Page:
The former executive director of the Catholic Public Policy Commission of Tennessee and former editor of a statewide Catholic newspaper has taken issue with Tennessee three Catholic bishops for their support of the proposed Constitutional amendment limiting marriage to one man and one woman.
"Along with a number of other Catholics, I am very disappointed that the states Catholic bishops have called for inserting discrimination into the Tennessee Constitution," said Joseph Sweat, a Nashville writer and a practicing Catholic and communicant at the Cathedral of the Incarnation in Nashville. "I would urge all people of faith to follow their conscience and vote against this discriminatory amendment or, at the very least, not vote on that particular ballot question.
"This proposed amendment violates the Catechism in its assault on the dignity of gay people since marriage is really not at stake. Tennessee already has a law prohibiting same-sex marriage. It might be different if the amendment truly decided marriage."
Sweat served as Editor of the Tennessee Register, than a statewide Catholic newspaper, from the late 1960s until the mid 1970s and then help found the Catholic Public Policy Commission of Tennessee, a group which presents the Catholic Churchs position on public policy matters to the executive, legislative and judicial branches of state government. He served for over two decades as the commissions executive director, stepping down from that post in 1997.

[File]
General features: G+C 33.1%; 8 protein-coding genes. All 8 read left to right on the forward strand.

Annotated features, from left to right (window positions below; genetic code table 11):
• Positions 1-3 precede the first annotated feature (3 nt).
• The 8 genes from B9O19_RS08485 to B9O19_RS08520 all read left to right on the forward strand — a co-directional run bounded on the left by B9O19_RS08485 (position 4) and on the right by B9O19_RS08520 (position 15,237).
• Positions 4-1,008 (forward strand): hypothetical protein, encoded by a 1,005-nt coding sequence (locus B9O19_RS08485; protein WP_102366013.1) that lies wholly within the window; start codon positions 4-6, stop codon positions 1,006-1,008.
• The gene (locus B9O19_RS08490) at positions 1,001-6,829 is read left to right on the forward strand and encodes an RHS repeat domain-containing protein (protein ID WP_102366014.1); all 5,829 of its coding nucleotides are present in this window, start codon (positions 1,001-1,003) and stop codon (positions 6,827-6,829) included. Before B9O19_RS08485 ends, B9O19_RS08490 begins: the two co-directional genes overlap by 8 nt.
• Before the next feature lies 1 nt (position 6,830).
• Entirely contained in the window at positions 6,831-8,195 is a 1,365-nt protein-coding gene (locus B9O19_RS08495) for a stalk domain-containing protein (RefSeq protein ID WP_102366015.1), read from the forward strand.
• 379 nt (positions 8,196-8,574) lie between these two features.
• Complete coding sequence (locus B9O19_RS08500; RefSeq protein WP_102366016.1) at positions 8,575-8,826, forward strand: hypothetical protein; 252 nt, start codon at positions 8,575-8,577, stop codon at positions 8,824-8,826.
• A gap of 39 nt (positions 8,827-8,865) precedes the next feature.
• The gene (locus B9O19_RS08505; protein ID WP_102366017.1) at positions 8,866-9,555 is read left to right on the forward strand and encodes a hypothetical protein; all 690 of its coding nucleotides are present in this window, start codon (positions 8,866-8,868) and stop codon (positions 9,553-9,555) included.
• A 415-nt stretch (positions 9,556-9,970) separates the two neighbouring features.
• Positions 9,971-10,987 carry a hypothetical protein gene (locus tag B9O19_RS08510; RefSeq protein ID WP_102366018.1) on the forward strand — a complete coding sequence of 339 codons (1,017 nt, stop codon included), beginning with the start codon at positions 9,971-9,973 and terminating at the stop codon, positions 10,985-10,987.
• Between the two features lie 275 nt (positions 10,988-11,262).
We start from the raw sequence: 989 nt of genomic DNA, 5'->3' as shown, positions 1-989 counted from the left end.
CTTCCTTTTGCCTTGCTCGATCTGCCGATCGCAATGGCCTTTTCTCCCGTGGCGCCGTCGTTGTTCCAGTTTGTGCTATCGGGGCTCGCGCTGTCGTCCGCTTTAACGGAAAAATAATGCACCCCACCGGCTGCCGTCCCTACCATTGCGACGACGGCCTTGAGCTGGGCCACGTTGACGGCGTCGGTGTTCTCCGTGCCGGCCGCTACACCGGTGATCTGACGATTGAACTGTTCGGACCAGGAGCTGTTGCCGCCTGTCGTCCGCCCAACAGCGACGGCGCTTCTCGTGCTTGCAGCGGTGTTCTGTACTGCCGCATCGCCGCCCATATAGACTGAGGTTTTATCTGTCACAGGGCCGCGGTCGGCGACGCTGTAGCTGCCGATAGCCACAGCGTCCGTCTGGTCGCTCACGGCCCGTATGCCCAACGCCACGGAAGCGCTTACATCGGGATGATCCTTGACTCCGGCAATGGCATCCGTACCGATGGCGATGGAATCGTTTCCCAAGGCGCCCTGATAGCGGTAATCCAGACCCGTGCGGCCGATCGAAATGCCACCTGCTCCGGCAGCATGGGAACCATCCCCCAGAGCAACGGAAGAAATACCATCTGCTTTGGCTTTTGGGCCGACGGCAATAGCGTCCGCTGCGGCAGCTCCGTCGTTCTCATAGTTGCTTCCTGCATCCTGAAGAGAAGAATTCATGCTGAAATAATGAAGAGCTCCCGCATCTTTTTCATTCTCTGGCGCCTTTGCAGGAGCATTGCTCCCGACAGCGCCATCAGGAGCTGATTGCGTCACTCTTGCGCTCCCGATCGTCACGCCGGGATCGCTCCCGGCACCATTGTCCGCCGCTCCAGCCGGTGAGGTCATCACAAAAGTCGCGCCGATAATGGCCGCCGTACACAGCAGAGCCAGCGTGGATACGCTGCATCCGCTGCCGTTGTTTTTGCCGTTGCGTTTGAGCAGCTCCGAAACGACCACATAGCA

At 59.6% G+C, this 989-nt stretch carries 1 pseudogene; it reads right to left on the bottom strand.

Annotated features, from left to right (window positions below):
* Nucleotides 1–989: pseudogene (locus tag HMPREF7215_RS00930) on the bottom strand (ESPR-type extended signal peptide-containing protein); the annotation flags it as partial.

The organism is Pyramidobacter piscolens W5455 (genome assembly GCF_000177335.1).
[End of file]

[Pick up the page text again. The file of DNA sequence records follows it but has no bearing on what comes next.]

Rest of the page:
"It would be one thing for the bishops to assert that the Church is not ready at this time to bless same-sex marriage," Sweat said, "but it simply runs against the grain of the loving and compassionate tenants of Christianity to come down so harshly in erecting unnecessary barriers for the possibility that in more tolerant times two human beings, who happen to be of the same gender, might make some sort of civil commitment to a monogamous and loving relationship.
"It is in the interest of society to have two persons in a loving relationship make a formal, binding commitment to that relationship. And certainly when two people do that it will do nothing whatsoever to diminish the same sort of commitment I made to my marriage when I stood before a Catholic priest."
Sweat predicted that one day in the future not only will our society allow same-sex commitments, but the Catholic Church will bless such unions, adding:
"There is an old saying that the Church always arrives 50 years late and out of breath."
Sweat, a contributing writer to the Nashville Scene, was recently elected to the National Executive Committee of the American Civil Liberties Union and serves on the state board and as a volunteer lobbyist for the ACLU of Tennessee. He has been a member of the board of the Tennessee Equality Project since its founding, serves on the Metro Nashville Emergency Communications Board and the Metro Nashville District Energy Board. He is married and the father of four grown children.
Additional resources: There has been no polling on the views of Catholics in Tennessee on the proposed marriage amendment. A recent Washington Post poll of Catholic voters in Virginia on that state’s proposed marriage amendment revealed that a majority oppose the amendment. See the results here: http://www.washingtonpost.com/wp-srv/politics/polls/postpoll_101506.htm .